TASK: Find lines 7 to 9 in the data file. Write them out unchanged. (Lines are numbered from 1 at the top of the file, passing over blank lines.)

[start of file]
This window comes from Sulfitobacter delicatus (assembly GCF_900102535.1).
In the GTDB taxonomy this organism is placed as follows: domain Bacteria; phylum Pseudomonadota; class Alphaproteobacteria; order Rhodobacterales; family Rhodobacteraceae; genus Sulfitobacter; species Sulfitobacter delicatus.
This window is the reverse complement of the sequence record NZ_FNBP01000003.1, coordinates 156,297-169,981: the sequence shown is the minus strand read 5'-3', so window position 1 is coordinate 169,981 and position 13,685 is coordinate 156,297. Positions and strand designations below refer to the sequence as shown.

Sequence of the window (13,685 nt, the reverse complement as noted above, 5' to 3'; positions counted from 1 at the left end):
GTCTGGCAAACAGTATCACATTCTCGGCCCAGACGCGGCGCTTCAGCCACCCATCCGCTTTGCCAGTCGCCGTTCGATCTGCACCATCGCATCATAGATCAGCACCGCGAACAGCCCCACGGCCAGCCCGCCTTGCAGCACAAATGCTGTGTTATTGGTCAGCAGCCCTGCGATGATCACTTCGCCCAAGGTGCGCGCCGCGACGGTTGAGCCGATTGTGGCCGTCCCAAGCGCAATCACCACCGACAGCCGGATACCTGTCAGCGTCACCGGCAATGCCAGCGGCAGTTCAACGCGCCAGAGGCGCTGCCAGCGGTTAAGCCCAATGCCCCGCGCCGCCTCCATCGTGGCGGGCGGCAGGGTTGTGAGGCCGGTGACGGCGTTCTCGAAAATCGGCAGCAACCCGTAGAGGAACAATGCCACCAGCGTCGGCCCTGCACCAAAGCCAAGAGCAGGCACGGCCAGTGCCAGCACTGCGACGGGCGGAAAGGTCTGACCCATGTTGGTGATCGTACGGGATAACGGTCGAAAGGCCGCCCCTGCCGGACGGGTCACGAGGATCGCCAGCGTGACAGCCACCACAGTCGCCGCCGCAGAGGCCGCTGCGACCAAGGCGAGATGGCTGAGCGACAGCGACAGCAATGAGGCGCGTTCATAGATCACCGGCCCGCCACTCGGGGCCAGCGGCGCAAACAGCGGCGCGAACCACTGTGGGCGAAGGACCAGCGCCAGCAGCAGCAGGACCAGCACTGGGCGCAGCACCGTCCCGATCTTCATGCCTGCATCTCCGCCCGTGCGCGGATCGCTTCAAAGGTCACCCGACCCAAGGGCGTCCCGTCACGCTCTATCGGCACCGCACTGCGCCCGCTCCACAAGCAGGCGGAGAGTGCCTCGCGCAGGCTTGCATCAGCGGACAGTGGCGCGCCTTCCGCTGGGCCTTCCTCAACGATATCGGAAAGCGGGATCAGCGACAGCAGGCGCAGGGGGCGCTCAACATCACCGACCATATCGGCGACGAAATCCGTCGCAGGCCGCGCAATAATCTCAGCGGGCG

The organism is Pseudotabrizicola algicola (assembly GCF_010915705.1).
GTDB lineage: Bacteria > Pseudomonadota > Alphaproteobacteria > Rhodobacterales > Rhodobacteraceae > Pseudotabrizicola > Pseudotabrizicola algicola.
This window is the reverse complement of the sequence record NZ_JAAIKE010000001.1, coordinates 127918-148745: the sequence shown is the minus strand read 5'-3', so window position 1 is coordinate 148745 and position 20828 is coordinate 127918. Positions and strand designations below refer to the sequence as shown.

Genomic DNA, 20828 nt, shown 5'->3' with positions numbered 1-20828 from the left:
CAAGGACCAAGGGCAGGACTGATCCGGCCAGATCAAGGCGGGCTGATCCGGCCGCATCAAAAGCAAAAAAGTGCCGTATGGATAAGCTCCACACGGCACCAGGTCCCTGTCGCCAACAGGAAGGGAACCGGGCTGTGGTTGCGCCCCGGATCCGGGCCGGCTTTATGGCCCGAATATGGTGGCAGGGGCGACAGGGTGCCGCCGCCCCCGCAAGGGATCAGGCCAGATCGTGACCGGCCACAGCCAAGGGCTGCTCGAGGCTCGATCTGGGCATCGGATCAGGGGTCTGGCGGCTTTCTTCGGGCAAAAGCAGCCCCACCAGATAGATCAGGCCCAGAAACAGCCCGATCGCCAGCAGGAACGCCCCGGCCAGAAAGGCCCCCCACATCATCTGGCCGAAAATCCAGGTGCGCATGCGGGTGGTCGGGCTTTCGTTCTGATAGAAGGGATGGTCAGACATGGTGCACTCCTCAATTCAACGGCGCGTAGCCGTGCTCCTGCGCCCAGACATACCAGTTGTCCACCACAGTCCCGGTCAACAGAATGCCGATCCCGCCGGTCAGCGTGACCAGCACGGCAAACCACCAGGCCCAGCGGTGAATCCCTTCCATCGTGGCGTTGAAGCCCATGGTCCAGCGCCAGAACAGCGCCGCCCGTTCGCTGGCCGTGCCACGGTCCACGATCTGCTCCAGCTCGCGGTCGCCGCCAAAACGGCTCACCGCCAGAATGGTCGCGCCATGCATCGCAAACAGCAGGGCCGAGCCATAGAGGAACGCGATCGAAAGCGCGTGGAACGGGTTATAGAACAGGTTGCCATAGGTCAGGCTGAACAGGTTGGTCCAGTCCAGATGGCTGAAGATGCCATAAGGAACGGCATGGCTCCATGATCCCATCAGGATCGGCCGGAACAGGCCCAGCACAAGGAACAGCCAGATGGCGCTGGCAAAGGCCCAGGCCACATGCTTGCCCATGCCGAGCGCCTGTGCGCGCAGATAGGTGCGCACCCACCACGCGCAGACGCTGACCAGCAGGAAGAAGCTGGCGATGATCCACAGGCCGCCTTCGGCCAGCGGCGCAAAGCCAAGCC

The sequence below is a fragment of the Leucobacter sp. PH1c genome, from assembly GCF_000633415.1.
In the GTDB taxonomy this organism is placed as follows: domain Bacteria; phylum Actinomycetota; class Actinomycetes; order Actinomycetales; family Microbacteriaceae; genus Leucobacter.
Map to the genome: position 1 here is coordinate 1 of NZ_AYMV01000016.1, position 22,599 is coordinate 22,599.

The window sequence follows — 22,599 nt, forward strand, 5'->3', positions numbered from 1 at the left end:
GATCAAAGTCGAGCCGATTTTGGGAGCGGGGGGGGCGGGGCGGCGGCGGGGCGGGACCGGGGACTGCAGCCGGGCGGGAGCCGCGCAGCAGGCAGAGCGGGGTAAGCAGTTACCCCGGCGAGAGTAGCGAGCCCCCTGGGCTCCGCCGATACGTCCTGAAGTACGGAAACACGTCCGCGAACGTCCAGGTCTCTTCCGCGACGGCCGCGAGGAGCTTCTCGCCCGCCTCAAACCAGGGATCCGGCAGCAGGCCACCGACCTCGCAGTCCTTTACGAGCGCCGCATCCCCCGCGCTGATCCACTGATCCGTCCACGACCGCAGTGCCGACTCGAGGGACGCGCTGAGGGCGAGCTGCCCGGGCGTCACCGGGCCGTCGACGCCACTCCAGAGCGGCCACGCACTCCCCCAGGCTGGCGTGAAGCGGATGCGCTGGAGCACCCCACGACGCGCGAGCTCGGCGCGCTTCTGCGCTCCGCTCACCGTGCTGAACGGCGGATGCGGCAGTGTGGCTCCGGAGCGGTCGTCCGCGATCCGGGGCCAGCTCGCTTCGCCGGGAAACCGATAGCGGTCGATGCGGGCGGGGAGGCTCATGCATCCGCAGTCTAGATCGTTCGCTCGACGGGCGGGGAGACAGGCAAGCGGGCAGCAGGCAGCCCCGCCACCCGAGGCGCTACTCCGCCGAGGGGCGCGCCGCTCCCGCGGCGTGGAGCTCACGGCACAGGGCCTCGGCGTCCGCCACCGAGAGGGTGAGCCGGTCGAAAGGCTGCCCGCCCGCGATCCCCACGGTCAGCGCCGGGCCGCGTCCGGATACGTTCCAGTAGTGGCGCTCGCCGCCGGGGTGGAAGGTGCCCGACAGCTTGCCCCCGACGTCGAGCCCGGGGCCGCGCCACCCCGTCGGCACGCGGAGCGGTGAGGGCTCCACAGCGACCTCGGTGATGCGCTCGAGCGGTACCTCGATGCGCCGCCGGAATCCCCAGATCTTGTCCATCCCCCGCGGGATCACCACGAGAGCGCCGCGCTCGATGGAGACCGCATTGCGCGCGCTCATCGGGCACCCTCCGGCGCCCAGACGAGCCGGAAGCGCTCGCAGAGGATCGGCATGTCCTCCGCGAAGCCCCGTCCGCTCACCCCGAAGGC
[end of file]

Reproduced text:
GTDB lineage: Bacteria > Pseudomonadota > Alphaproteobacteria > Rhodobacterales > Rhodobacteraceae > Pseudotabrizicola > Pseudotabrizicola algicola.
This window is the reverse complement of the sequence record NZ_JAAIKE010000001.1, coordinates 127918-148745: the sequence shown is the minus strand read 5'-3', so window position 1 is coordinate 148745 and position 20828 is coordinate 127918. Positions and strand designations below refer to the sequence as shown.

Genomic DNA, 20828 nt, shown 5'->3' with positions numbered 1-20828 from the left: